Early Learning IS the Difference
Our own Sara Levin gives a personal perspective on early learning.
Did you know at age 6, a typical low-income child has learned 3,000 words, versus 20,000 for a higher-income kid.
The other day my three-year-old coined a new word – “abso-not-ly”. When I realized what she was saying,
No, Mommy, I will abso-not-ly put my socks on!
I was amazed at what her little brain had done with language. My daughter is fortunate to spend her days in a great preschool, where she learns and develops social skills. She also has the advantage of parents who know how to be her coach, advocate and champion. Despite our region’s wealth and creativity, many kids don’t have this opportunity. Kids of color and immigrant or refugee kids are even less likely. At United Way, we focus on giving every child an equal chance to succeed, spending more than $8 million a year on early learning programs that support small kids and their parents.
Why focus on early learning? We know that giving kids a good start in life makes sense. They are more likely to graduate from high school, and will be more able to give their own kids a good start in life. One of the ways we help give kids that good start is through the Parent-Child Home Program a Road Map Project Awards finalist.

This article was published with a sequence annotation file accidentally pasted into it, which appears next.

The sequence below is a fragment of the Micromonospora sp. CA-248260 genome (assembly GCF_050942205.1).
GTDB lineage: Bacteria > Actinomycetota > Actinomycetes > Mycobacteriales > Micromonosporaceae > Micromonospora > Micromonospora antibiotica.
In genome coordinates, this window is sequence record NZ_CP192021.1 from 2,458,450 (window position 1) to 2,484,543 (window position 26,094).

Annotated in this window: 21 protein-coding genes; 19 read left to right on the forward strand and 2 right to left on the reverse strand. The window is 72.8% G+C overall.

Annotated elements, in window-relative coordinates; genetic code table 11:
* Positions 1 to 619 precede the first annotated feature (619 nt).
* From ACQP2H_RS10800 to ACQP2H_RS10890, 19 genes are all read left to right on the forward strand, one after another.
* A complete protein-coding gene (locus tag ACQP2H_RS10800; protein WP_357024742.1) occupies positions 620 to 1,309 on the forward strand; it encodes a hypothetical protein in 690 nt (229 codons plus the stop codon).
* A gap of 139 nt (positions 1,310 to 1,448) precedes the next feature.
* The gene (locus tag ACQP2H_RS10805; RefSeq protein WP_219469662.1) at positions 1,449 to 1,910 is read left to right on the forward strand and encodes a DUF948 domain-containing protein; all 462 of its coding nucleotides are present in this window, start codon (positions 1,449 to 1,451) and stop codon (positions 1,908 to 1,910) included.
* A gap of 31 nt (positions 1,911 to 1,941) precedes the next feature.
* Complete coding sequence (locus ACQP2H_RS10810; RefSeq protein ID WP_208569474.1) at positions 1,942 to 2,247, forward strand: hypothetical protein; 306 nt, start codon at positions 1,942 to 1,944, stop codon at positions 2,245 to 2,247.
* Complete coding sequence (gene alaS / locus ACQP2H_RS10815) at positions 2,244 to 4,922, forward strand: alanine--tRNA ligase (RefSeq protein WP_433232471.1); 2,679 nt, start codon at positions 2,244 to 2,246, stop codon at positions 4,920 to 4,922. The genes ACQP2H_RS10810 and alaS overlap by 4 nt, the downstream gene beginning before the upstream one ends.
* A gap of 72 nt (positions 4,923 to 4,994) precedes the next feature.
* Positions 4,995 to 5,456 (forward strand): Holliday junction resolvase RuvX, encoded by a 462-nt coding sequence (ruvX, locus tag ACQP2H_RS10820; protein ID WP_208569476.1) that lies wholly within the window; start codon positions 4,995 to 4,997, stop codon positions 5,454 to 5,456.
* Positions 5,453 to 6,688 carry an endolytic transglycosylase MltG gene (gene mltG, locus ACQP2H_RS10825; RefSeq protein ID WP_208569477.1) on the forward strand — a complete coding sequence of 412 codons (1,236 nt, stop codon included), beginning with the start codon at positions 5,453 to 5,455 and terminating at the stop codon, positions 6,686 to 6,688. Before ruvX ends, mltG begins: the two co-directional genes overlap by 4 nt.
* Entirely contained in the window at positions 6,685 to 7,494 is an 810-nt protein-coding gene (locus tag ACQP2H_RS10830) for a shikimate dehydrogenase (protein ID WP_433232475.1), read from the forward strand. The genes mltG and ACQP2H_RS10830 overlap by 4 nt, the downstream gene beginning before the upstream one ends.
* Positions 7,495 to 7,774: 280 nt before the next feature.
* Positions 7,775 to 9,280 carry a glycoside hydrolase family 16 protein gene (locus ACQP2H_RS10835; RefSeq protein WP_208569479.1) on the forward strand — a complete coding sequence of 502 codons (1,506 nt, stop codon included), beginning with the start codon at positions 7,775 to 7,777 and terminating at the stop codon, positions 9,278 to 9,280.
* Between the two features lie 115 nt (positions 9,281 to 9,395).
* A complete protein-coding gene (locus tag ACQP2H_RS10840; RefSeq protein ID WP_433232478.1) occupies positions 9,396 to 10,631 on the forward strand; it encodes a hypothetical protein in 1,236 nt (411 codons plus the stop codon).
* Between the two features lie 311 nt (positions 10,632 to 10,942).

PCHP provides home-based individual parent coaching for two years (for kids ages 2 and 3). This year 1,000 families in King County have a home visitor, typically with language and culture ties to the family, visit twice a week. The visitor brings a book or a toy for the toddler, models how to use it, and helps the parent become their child’s first teacher and advocate. Studies of this coaching model have shown it’s successful in helping kids get off to a good start and maintain success in kindergarten and into the future. It can help close that outrageous word gap, and, when combined with high quality preschool, kids enter kindergarten more than 10 months ahead of their age. Can you imagine being 10 months ahead on anything?
Helping kids and parents with a program like PCHP, and then helping them get into preschool and on the path to kindergarten success should be a no brainer. Every kid should have a champion, and who better to be that advocate than their parent. Now, back to begging my daughter to put her socks on….